It was supposed to be a fun-filled excursion for a group of football fans to see a Buffalo Bills home game.
Instead, it turned into a disaster-filled trip that saw their bus impounded in the U.S., leaving them to find their own way back across the Canada-U.S. border.
What Rob Blackburn wanted and expected for his first-time NFL game experience was an excitement-fuelled two days which included a tailgate party and watching the Bills take on the Green Bay Packers on Oct. 30.
“I was really looking forward to going to the game. It’s $600 for hotel, bus, and the game…hey lets’s do it,” he says.
“Everything was good until the bus showed up.”
Blackburn said he showed up to the IKEA parking lot in Ottawa on Saturday morning at 10 a.m. expecting a luxury coach bus.
“What shows up is a 35-seater—I don’t know—a prom bus, I guess you want to call it. Everyone’s face just kind of dropped.”
Brent Eckford was there too, along with dozens of others who paid between $525 and $699 to Ottawa Sports Tours. The package includes a bus ride from Ottawa, a one-night stay in Niagara Falls, Ont., and a ticket to an NFL game.
“It was actually ruined because of this situation that we dealt with,” says Eckford. “Inside the bus, the TV monitor is missing and the wires are exposed just hanging down and the bathroom wasn’t working, so that was quite a mess.”
From there, the two men say the trip actually got worse. The group would travel six hours, non-stop with no bathroom or air conditioning, and with exhaust fumes filling the cabin, all the way to Niagara Falls.
Blackburn and Eckford say they did not have any problem with the hotel.
On Sunday, the group boarded the bus to the U.S. and headed to Buffalo N.Y. for the pre-game tailgate party which many were looking forward too.
“That was something I was really looking forward to as you’re driving up to the stadium it’s nothing that I’ve ever seen before you just see everyone making food and having a beer and just having a good time,” said Blackburn, a longtime Bills fan. “I was super excited to walk around and speak to the people that have been fans for years.
“We didn’t get a chance to do any of that.”
As the bus pulled into the parking lot, U.S. transport officials noticed its condition and began an inspection. They found a gash in a tire, and no required certificates to drive in America.
Local authorities impounded the bus.
“We were so worried,” said Eckford. “Where is our luggage going to be? Where is this, where is that? We didn’t even have the chance to even enjoy ourselves during the tailgate,” Eckford said.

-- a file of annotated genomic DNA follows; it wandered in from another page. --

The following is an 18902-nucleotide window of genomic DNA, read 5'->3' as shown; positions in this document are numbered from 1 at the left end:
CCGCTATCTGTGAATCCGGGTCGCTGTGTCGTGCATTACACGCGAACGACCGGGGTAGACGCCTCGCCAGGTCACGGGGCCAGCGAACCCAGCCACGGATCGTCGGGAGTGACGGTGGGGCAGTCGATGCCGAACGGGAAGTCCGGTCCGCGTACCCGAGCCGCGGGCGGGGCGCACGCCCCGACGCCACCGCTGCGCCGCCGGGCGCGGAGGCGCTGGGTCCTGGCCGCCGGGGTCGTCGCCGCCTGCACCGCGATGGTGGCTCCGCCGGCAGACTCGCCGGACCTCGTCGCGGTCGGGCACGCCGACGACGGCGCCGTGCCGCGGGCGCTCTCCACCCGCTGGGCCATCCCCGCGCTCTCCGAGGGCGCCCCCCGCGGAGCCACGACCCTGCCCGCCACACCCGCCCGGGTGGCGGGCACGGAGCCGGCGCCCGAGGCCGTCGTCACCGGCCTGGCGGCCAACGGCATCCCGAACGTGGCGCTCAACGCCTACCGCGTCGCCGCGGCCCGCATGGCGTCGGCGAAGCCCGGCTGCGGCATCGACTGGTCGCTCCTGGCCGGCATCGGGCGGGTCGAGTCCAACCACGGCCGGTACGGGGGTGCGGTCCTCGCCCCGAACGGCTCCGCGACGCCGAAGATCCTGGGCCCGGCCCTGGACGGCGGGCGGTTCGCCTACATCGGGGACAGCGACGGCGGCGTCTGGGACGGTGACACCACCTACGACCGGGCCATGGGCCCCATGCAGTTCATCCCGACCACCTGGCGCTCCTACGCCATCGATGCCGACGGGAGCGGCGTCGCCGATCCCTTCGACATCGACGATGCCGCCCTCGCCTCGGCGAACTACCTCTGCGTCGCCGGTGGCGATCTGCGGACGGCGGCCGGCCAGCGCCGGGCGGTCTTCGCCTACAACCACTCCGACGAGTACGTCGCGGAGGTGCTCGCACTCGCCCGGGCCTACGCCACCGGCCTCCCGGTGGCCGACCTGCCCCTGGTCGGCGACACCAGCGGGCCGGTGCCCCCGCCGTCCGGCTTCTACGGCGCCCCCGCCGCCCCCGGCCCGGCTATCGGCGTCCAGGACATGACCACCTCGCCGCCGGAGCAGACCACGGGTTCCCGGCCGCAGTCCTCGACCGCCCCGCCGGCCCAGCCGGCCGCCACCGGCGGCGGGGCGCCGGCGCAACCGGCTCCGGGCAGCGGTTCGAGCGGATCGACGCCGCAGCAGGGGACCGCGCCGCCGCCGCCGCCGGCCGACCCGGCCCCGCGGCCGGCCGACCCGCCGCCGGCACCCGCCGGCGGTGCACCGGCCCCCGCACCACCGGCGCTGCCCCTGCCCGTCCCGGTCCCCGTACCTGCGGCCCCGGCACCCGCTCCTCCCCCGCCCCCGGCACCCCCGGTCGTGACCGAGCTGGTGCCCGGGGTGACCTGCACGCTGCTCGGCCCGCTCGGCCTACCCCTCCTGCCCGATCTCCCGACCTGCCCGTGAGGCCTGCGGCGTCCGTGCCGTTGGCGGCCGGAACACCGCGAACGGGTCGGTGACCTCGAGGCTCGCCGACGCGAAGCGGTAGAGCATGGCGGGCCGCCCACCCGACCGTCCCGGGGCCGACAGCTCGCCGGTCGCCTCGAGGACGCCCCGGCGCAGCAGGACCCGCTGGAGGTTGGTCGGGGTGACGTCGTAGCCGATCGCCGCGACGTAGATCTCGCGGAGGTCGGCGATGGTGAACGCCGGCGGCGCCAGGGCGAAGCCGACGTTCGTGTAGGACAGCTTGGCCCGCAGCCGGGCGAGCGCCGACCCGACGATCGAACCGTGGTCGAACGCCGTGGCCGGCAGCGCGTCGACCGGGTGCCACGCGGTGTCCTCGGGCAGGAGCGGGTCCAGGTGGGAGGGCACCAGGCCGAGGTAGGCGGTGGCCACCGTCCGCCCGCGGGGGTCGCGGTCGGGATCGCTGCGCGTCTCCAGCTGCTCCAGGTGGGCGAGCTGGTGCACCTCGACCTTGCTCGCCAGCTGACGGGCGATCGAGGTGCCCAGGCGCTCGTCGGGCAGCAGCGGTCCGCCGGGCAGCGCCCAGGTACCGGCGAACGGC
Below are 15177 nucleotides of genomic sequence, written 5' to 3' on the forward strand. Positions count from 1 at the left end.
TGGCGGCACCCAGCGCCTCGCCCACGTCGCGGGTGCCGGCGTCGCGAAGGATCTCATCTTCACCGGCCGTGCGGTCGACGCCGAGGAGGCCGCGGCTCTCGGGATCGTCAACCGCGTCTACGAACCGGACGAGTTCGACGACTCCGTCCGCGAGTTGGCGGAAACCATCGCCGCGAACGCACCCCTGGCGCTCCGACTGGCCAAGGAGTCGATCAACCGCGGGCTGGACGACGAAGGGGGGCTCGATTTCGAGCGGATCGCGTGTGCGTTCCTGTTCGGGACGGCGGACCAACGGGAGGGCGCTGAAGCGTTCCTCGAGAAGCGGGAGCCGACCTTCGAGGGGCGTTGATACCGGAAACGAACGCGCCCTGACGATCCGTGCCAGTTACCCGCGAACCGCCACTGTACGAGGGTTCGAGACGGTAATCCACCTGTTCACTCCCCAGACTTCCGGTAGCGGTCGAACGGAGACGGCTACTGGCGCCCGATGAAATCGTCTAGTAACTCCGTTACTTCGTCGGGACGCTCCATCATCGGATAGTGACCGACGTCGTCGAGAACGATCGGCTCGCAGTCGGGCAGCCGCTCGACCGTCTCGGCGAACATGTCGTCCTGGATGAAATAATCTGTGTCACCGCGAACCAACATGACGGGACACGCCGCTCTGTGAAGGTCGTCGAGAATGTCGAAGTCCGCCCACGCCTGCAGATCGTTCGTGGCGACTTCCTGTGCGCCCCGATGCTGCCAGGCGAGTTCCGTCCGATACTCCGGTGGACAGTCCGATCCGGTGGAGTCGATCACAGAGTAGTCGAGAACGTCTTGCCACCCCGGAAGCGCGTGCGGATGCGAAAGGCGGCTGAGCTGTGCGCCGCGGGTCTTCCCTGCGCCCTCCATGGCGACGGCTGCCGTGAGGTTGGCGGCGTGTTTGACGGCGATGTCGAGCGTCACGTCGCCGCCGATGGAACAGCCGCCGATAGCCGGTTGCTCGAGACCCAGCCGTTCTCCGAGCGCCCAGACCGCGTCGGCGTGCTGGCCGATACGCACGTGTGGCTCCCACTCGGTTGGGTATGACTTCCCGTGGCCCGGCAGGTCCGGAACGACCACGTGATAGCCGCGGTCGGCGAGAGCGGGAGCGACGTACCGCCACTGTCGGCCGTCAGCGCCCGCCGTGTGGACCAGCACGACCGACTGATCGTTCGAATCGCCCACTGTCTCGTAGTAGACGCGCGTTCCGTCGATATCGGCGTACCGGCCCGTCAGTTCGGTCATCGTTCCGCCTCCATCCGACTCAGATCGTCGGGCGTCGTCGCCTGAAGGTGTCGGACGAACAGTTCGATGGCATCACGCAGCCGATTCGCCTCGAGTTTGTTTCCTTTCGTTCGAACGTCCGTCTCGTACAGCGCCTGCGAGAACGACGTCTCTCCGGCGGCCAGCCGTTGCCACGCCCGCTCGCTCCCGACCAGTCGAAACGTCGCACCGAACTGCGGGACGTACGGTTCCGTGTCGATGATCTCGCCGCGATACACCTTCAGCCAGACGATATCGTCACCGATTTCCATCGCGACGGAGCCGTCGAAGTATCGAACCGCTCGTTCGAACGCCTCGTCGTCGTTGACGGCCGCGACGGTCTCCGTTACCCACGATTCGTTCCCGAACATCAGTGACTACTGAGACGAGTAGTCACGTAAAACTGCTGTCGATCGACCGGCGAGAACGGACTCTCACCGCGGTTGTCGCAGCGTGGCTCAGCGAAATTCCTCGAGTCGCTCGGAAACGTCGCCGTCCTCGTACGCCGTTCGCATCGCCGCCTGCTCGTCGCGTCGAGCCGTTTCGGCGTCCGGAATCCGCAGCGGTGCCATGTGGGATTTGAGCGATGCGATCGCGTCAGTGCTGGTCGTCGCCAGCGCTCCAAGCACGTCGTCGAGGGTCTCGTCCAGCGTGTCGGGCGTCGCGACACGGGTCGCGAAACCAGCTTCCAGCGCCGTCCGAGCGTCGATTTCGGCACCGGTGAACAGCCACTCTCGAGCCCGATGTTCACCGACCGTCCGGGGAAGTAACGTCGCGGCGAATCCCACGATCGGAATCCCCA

Another tour bus operator, from Quebec, agreed to let the group store their bags on its bus during the game but not everything fit.
“Needless to say, the drinks were all gone when we got back,” Eckford said. “My coolers were there but a couple of guys that I was on the trip with lost a cooler and a football.
“The game was good, the Bills won. But around halftime it started sinking in: alright how are we getting home?”
Group members contacted the tour company owner, who agreed to have a bus meet them at the Canadian border, but they had to get back across on their own.
“We had to trek about two kilometres from the stadium to the Uber taxi drop off,” says Blackburn. The group then waited for more than three hours for taxis to arrive.
“We waited until about 3 a.m. and the cabs were to be paid for by the company.”
Blackburn said Ottawa Sports Tours paid for some of the cabs, but not all of them. Eckford says, one of his friends had to walk, with luggage in hand, across the Peace Bridge back to Canada – and the waiting bus.
“Yeah so it was an actual coach bus it had a working bathroom and it was kind of what we were expecting when we first made our trek,” says Blackburn. “But it’s in the wrong direction. We wanted to have a fun time on our way down.”
In all, a group of 36 people paid roughly $23,000 for an experience that fell far short of what they expected.
The tour operator did not respond to requests for comment from CTV News. It’s not clear if they have been able to get the bus back from the Buffalo impound lot.
The disappointed football fans say they’re not optimistic about getting their money back.
“They [Ottawa Sports Tours] have another tour scheduled in January and I’m just worried about those who book a trip,” says Eckford.
“I don’t blame Buffalo and it’s always a good time at the game when it works out.”